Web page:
1. Labour debate
2. Inflation debate

By Peter De Coensel,
CIO Fixed Income at DPAM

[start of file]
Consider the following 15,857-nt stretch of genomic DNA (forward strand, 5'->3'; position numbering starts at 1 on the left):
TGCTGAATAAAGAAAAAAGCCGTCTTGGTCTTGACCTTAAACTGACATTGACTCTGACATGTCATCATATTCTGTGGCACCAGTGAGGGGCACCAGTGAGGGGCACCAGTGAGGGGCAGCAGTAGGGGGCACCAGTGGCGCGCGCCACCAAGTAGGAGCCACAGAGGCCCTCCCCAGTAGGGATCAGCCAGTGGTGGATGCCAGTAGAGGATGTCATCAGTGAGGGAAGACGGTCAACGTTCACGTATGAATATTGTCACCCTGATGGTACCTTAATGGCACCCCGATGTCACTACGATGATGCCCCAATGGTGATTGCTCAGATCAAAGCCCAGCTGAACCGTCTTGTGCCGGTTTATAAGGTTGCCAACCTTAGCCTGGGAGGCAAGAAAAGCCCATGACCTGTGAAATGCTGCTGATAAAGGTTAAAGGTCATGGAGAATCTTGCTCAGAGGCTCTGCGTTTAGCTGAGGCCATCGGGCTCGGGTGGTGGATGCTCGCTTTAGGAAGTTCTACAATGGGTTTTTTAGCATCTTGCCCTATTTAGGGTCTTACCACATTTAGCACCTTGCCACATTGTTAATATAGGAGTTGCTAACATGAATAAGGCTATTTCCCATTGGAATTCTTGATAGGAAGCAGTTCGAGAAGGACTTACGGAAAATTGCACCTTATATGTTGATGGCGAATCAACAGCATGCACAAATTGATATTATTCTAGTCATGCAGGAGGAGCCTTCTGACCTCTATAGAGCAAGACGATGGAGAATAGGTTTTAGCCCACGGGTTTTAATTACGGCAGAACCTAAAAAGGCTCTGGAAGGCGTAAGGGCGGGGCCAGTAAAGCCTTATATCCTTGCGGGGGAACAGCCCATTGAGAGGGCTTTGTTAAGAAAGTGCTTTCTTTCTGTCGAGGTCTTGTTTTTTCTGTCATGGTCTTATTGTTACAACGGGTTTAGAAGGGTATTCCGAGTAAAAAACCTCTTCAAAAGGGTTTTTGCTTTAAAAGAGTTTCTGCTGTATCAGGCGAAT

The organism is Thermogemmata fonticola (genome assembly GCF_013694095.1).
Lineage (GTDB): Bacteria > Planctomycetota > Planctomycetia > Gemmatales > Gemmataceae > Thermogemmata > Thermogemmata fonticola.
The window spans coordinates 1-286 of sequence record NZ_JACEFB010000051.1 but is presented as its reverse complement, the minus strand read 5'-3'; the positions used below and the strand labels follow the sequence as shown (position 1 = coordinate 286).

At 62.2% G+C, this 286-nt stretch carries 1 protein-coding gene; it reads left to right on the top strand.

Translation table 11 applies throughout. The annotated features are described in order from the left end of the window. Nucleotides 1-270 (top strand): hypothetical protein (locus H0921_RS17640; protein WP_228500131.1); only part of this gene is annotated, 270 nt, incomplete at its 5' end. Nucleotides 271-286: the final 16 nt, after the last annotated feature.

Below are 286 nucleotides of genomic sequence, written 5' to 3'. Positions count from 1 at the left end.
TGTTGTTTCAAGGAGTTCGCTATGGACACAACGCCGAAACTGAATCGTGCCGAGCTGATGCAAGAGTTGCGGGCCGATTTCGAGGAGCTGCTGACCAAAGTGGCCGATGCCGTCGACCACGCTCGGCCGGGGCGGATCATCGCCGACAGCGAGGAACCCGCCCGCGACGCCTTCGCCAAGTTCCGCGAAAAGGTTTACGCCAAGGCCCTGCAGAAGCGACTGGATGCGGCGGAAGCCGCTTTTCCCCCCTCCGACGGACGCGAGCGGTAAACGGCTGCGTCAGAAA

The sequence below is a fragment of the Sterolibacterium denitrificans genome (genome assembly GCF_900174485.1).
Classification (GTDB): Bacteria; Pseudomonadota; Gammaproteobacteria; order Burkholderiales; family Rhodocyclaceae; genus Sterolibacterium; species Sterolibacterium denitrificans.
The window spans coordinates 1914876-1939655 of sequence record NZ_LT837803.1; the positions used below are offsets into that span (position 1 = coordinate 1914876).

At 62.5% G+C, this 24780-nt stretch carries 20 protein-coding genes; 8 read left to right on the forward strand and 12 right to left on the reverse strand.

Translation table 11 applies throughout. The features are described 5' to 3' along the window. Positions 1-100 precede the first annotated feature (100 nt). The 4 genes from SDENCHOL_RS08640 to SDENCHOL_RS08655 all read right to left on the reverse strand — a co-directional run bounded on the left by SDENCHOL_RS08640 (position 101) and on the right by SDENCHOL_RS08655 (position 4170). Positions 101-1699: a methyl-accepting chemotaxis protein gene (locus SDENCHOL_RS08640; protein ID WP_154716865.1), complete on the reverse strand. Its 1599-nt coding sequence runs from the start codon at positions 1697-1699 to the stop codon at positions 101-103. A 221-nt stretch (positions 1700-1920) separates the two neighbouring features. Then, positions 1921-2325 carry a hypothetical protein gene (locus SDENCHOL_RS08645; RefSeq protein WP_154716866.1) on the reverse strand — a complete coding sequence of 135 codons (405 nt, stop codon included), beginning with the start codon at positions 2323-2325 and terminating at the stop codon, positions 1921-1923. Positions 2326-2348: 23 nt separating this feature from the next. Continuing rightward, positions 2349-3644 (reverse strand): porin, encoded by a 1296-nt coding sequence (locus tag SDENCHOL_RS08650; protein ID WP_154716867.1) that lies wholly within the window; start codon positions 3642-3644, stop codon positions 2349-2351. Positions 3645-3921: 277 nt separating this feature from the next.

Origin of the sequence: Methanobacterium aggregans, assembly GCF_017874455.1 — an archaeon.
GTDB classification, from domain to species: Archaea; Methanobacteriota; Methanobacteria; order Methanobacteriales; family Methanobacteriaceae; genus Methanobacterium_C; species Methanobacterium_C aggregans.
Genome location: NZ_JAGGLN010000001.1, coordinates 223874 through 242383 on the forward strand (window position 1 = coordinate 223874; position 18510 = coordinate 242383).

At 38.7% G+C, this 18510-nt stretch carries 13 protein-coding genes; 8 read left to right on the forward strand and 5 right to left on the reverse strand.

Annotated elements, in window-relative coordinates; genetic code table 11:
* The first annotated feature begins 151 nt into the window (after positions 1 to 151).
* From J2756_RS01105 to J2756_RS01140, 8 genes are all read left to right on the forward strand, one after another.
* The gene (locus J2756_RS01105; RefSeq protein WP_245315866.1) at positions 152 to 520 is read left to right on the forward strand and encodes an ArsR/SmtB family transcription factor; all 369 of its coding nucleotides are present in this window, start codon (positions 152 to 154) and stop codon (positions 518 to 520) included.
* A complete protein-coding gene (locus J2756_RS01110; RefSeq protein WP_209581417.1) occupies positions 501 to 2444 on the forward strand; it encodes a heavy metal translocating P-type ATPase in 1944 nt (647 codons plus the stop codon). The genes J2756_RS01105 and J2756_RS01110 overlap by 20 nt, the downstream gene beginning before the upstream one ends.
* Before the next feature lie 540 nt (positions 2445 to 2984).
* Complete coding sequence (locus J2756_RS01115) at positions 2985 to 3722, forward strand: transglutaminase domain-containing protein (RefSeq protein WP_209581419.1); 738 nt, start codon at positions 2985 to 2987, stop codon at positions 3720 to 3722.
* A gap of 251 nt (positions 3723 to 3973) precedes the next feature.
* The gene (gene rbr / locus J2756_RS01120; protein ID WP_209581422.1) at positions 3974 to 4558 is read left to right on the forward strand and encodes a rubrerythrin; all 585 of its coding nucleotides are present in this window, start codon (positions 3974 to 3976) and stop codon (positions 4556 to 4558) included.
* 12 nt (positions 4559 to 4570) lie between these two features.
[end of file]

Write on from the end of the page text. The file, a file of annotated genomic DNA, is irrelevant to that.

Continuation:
• Many students are facing a series of exams over the month of June. If you were to submit to students in economics questions on the behaviour of bond markets the moment US headline inflation hits 5.00% and 3.8% for core inflation, I reckon few would respond with confidence that US Treasuries would rally aggressively, shaving about 10bp from 10-year rates. Yet, that was the outcome: 10-year US rates dropped from 1.55% towards 1.45% over the week. What’s going on here? Again, several market strategists point to a technical short-covering counterrally. Others mention the continued rebalancing of pension funds towards US Treasuries, as most of them achieved funding levels close to 100%. “Better safe than sorry”, many pension boards must shout, and demand for long-end US Treasuries and long US strips remains high and persistent. However, the former is inherently short-term, and the latter loses intensity. Fact is that a growing number of participants tentatively start to agree with the temporary nature of the US inflation surge. Interestingly, the US experiences, again, an exceptional condition. Indeed, inflation numbers in Europe have hit 2.00%, a far-cry from US levels. Sweden posted a 1.8% print for YoY inflation in May. China impressed on PPI with a print of 9.00%, but inflation disappointed somewhat at 1.3%. At the end of May, global inflation sat at 2.7%. Such a number was present over 2018-2019. Consensus sees global inflation falling back towards 2.2% to 2.4% by year-end. But, if the ‘too high for comfort’ inflation condition is temporary, we should pay attention to other indicators. Today’s message centers around the elephant in the room called labour market recovery. Today’s inflation debate might be the wrong debate in relation to the shape and the level of US rates. The debate should shift more towards the shape of the US labour market recovery and impact on US rates.